In fact, it's not so much of a sw specific principle. It's just good people practice.

We empower our clients. We work with our clients toward their own, personal goals. We respect the client's individuality.

We try to stay away from doing client work that's not client centered. Creates a bit of an issue. Hard to engage people when they don't believe you're invested in them as individual people.

Bureaucracies, then, are potentially problematic when it comes to client centered work. (Shocking, I know.)

Like the State of Oregon Employment Department. Like the office in North Portland. Like the office I had to visit because the one job I wanted to apply to off their website required the WorkSource approval. I went fully aimed with resume, phone numbers and time on my hands to see if my skills matched the skills the job posting required.

Oy.

The client must follow The Process, right? It was required that I fill out an online profile, online resume and then take a reading and mathematics placement test. The computer started blinking out partway through, and when I raised my hand for help, as this was The Process, The Help was a little irritated with me and told me that I needed to check The Box.

I told The Help that I had checked The Box. The Help told me that I obviously hadn't. As in, "Obviously, you haven't." I checked The Box in front of him and asked him what I was supposed to do now. The Help then told me, "You must be doing something wrong. Finish checking these boxes and push save. It's that button right there." I did, and when all was Saved, I asked him {again} what I was supposed to do now, as The Process hadn't actually been explained to me in a linear fashion in the beginning. The Help looked at me through narrowed eyes and said, "What are you trying to do? Find a job? Get a GED? Do you need training?"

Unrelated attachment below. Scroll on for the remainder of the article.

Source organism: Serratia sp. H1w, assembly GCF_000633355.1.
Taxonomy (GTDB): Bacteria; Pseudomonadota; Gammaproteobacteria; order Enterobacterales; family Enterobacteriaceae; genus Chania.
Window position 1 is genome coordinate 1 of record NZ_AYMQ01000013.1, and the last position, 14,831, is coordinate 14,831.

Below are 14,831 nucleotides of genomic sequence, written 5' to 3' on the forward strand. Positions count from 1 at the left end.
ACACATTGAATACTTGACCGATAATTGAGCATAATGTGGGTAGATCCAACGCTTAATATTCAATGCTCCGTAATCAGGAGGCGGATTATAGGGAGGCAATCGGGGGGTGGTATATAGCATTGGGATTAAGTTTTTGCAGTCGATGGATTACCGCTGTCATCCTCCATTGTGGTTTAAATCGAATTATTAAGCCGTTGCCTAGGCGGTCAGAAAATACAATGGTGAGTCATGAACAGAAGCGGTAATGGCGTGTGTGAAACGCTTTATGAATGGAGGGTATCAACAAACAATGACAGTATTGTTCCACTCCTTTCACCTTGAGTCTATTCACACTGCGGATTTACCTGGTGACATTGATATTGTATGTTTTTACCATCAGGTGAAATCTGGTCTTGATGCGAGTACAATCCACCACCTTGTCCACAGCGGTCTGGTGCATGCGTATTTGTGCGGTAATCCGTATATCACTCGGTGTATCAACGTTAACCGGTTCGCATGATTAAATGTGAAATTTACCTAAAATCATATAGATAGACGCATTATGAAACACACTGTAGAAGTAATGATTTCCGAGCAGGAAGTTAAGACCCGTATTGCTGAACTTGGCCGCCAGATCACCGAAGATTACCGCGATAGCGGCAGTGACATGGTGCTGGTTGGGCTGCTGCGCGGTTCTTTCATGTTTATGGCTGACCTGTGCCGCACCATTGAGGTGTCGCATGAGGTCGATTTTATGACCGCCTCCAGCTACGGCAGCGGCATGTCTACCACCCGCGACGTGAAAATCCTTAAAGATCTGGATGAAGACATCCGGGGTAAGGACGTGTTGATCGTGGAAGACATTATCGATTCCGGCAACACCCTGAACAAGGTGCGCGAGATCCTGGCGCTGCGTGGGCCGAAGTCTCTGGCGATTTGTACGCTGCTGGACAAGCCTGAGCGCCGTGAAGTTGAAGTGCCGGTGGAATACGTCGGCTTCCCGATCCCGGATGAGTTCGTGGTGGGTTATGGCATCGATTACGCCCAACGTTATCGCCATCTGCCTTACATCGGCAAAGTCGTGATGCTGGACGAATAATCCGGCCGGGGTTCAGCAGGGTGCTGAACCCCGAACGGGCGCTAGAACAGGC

{Coincidentally, none of this is exaggerated.}

When I told him there was one job that I wanted to apply for, he then directed me to the reading and math placement test. I still don't know how that had anything to do with the minimum wage, 20 hour a week job transporting people with developmental delays to appointments.